23/1/08

PHILOSOPHY OF LAW ( 1st. PART )

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Philosophy of Law ( 1st. PART )

Philosophers of law are concerned with providing a general philosophical analysis of law and legal institutions. Issues in legal philosophy range from abstract conceptual questions about the nature of law and legal systems to normative questions about the relation between law and morality and the justification for various legal institutions. Topics in legal philosophy tend to be more abstract than related topics in political philosophy and applied ethics. For example, whereas the question of how properly to interpret the U.S. Constitution belongs to democratic theory and hence falls under the heading of political philosophy, the analysis of legal interpretation falls under the heading of legal philosophy. Likewise, whereas the question of whether capital punishment is morally permissible falls under the heading of applied ethics, the question of whether the institution of punishment can be justified falls under the heading of legal philosophy. Topics in legal philosophy fall roughly into three categories: analytic jurisprudence, normative jurisprudence, and critical theories of law.



Analytic Jurisprudence


The principal objective of analytic jurisprudence has traditionally been to provide an account of what distinguishes law as a system of norms from other systems of norms, such as ethical norms. As John Austin describes the project, analytic jurisprudence seeks "the essence or nature which is common to all laws that are properly so called" (Austin 1995, p. 11). Accordingly, analytic jurisprudence is concerned with providing necessary and sufficient conditions for the existence of law that distinguishes law from non-law in every possible world.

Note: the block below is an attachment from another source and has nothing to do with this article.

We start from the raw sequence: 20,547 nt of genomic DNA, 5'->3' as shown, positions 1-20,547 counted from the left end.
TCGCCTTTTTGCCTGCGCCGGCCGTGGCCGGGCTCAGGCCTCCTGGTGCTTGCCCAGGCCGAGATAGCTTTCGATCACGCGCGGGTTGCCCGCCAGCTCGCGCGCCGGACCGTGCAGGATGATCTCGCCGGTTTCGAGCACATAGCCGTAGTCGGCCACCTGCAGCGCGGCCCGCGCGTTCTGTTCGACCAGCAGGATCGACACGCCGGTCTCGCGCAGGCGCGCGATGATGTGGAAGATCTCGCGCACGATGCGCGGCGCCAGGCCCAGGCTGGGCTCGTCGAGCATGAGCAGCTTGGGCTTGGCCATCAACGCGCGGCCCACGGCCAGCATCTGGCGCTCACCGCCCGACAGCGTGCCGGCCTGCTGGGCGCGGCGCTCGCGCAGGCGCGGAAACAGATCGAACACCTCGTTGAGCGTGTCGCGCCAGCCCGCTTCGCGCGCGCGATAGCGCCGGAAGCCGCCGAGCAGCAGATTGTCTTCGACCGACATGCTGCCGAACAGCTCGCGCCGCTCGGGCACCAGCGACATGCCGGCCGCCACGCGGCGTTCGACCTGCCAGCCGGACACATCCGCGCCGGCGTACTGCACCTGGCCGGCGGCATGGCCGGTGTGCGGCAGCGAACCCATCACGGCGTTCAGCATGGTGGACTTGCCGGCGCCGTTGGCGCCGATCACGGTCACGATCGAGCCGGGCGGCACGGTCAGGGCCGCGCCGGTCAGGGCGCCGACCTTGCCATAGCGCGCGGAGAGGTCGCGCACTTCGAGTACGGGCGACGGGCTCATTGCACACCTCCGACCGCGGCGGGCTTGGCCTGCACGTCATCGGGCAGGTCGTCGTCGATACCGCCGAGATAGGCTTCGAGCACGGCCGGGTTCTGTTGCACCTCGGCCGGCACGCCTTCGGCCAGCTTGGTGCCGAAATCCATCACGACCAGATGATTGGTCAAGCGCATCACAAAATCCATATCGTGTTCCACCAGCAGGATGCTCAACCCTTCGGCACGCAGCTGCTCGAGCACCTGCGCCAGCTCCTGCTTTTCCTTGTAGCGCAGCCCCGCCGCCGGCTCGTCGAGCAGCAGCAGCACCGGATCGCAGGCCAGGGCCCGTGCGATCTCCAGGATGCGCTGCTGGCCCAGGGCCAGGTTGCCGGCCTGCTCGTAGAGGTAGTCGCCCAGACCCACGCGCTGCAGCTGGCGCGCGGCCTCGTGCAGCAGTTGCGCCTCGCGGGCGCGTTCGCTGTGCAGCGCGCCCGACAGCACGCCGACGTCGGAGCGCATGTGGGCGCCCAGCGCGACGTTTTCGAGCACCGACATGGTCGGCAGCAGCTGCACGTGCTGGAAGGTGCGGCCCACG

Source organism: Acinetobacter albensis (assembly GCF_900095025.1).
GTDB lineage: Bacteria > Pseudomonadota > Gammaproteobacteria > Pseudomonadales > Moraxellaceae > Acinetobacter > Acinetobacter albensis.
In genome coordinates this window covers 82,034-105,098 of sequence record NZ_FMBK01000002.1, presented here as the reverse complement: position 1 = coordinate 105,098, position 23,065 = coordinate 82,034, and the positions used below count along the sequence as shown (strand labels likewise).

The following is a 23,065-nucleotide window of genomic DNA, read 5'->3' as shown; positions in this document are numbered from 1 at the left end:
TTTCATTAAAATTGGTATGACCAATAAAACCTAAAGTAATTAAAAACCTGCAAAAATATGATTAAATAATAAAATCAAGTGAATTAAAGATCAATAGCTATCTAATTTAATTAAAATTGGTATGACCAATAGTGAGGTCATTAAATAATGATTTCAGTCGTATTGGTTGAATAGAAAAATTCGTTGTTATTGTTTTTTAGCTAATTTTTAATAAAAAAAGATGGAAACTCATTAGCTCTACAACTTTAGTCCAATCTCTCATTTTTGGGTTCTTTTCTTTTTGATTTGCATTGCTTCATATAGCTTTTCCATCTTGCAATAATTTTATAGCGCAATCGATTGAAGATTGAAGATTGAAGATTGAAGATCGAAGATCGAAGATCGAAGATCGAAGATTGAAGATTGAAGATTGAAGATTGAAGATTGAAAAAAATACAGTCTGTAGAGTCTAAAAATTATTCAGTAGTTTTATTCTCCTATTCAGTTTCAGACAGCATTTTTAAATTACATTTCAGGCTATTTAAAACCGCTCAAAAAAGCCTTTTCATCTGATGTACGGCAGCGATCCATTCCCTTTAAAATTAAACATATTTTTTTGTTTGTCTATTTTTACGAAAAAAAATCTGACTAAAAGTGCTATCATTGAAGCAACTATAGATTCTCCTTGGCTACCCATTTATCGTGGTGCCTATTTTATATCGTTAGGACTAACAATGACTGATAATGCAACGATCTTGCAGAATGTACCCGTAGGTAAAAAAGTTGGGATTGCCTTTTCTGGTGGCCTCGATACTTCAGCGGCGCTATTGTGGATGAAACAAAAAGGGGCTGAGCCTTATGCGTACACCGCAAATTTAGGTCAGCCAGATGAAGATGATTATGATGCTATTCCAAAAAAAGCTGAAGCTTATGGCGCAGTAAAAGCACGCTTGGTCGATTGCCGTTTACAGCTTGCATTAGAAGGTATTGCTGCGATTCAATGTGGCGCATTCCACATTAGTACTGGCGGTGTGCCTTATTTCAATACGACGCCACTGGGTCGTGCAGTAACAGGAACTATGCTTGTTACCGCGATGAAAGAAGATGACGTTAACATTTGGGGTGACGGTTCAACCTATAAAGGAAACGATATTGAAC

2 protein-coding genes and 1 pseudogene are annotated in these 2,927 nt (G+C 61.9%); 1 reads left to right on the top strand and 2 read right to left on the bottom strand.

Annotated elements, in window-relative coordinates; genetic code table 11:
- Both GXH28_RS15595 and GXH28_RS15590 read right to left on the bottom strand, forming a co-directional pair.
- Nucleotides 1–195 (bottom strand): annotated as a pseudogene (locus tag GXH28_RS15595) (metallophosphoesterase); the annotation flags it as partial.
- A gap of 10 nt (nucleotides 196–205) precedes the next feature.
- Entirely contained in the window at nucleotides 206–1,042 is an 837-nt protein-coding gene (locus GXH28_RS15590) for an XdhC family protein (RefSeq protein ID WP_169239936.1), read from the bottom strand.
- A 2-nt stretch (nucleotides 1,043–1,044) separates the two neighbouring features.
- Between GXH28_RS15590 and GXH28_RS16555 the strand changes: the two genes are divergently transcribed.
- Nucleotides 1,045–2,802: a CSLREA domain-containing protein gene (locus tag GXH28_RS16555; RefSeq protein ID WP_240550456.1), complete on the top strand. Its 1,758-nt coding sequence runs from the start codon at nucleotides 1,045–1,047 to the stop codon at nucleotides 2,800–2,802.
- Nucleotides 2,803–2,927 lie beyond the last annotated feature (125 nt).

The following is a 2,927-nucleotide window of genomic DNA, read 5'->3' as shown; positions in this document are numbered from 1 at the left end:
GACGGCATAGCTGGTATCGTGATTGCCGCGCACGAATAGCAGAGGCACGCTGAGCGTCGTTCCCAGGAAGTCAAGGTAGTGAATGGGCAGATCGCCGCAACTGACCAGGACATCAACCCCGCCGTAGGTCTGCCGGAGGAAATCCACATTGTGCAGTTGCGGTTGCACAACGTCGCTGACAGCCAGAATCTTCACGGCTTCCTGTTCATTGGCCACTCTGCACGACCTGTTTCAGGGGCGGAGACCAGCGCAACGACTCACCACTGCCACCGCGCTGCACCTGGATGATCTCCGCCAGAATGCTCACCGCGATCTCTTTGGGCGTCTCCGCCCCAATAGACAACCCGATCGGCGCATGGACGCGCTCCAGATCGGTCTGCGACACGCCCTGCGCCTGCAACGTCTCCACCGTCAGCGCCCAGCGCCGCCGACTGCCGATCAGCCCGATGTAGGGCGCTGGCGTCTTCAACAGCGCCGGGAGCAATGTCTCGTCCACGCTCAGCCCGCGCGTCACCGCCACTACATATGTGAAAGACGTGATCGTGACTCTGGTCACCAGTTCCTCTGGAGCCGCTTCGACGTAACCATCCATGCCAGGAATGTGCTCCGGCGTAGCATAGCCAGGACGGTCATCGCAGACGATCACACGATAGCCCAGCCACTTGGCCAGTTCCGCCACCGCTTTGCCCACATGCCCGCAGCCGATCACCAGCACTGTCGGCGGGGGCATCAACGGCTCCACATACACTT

While this task is usually interpreted as an attempt to analyze the concepts of law and legal system, there is some confusion as to both the value and character of conceptual analysis in philosophy of law. As Brian Leiter (1998) points out, philosophy of law is one of the few philosophical disciplines that takes conceptual analysis as its principal concern; most other areas in philosophy have taken a naturalistic turn, incorporating the tools and methods of the sciences. To clarify the role of conceptual analysis in law, Brian Bix (1995) distinguishes a number of different purposes that can be served by conceptual claims: (1) to track linguistic usage; (2) to stipulate meanings; (3) to explain what is important or essential about a class of objects; and (4) to establish an evaluative test for the concept-word. Bix takes conceptual analysis in law to be primarily concerned with (3) and (4).
In any event, conceptual analysis of law remains an important, if controversial, project in contemporary legal theory. Conceptual theories of law can be divided into two main headings: those that affirm there is a conceptual relation between law and morality and those that deny that there is such a relation. Nevertheless, Ronald Dworkin's view is often characterized as a third theory partly because it is not clear where he stands on the question of whether there is a conceptual relation between law and morality.


Natural Law Theory


All forms of natural law theory subscribe to the Overlap Thesis, which asserts that there is a necessary relation between the concepts of law and morality. According to this view, then, the concept of law cannot be fully articulated without some reference to moral notions. Though the Overlap Thesis may seem unambiguous, there are a number of different ways in which it can be interpreted.